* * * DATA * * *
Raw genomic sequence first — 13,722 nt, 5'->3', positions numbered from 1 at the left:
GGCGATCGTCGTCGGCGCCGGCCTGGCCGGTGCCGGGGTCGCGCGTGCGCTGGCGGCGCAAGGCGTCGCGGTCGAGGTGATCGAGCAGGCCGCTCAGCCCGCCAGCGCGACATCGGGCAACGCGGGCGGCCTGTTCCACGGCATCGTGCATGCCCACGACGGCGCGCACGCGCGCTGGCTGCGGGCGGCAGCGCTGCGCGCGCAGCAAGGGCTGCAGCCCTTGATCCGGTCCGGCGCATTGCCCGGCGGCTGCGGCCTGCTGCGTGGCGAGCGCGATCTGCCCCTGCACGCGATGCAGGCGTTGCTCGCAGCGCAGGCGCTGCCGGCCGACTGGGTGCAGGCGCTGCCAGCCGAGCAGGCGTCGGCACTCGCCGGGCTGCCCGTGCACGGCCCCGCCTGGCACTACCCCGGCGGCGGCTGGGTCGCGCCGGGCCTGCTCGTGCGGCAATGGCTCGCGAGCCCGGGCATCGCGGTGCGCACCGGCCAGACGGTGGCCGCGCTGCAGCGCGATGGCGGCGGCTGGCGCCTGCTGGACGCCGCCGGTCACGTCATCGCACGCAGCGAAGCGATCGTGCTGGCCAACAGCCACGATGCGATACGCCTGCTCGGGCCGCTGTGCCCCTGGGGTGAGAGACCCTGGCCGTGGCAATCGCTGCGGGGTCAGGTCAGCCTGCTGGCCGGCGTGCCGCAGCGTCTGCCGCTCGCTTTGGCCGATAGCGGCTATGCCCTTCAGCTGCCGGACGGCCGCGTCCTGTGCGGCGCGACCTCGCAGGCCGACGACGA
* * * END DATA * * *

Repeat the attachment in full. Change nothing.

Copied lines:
Raw genomic sequence first — 13,722 nt, 5'->3', positions numbered from 1 at the left:
GGCGATCGTCGTCGGCGCCGGCCTGGCCGGTGCCGGGGTCGCGCGTGCGCTGGCGGCGCAAGGCGTCGCGGTCGAGGTGATCGAGCAGGCCGCTCAGCCCGCCAGCGCGACATCGGGCAACGCGGGCGGCCTGTTCCACGGCATCGTGCATGCCCACGACGGCGCGCACGCGCGCTGGCTGCGGGCGGCAGCGCTGCGCGCGCAGCAAGGGCTGCAGCCCTTGATCCGGTCCGGCGCATTGCCCGGCGGCTGCGGCCTGCTGCGTGGCGAGCGCGATCTGCCCCTGCACGCGATGCAGGCGTTGCTCGCAGCGCAGGCGCTGCCGGCCGACTGGGTGCAGGCGCTGCCAGCCGAGCAGGCGTCGGCACTCGCCGGGCTGCCCGTGCACGGCCCCGCCTGGCACTACCCCGGCGGCGGCTGGGTCGCGCCGGGCCTGCTCGTGCGGCAATGGCTCGCGAGCCCGGGCATCGCGGTGCGCACCGGCCAGACGGTGGCCGCGCTGCAGCGCGATGGCGGCGGCTGGCGCCTGCTGGACGCCGCCGGTCACGTCATCGCACGCAGCGAAGCGATCGTGCTGGCCAACAGCCACGATGCGATACGCCTGCTCGGGCCGCTGTGCCCCTGGGGTGAGAGACCCTGGCCGTGGCAATCGCTGCGGGGTCAGGTCAGCCTGCTGGCCGGCGTGCCGCAGCGTCTGCCGCTCGCTTTGGCCGATAGCGGCTATGCCCTTCAGCTGCCGGACGGCCGCGTCCTGTGCGGCGCGACCTCGCAGGCCGACGACGA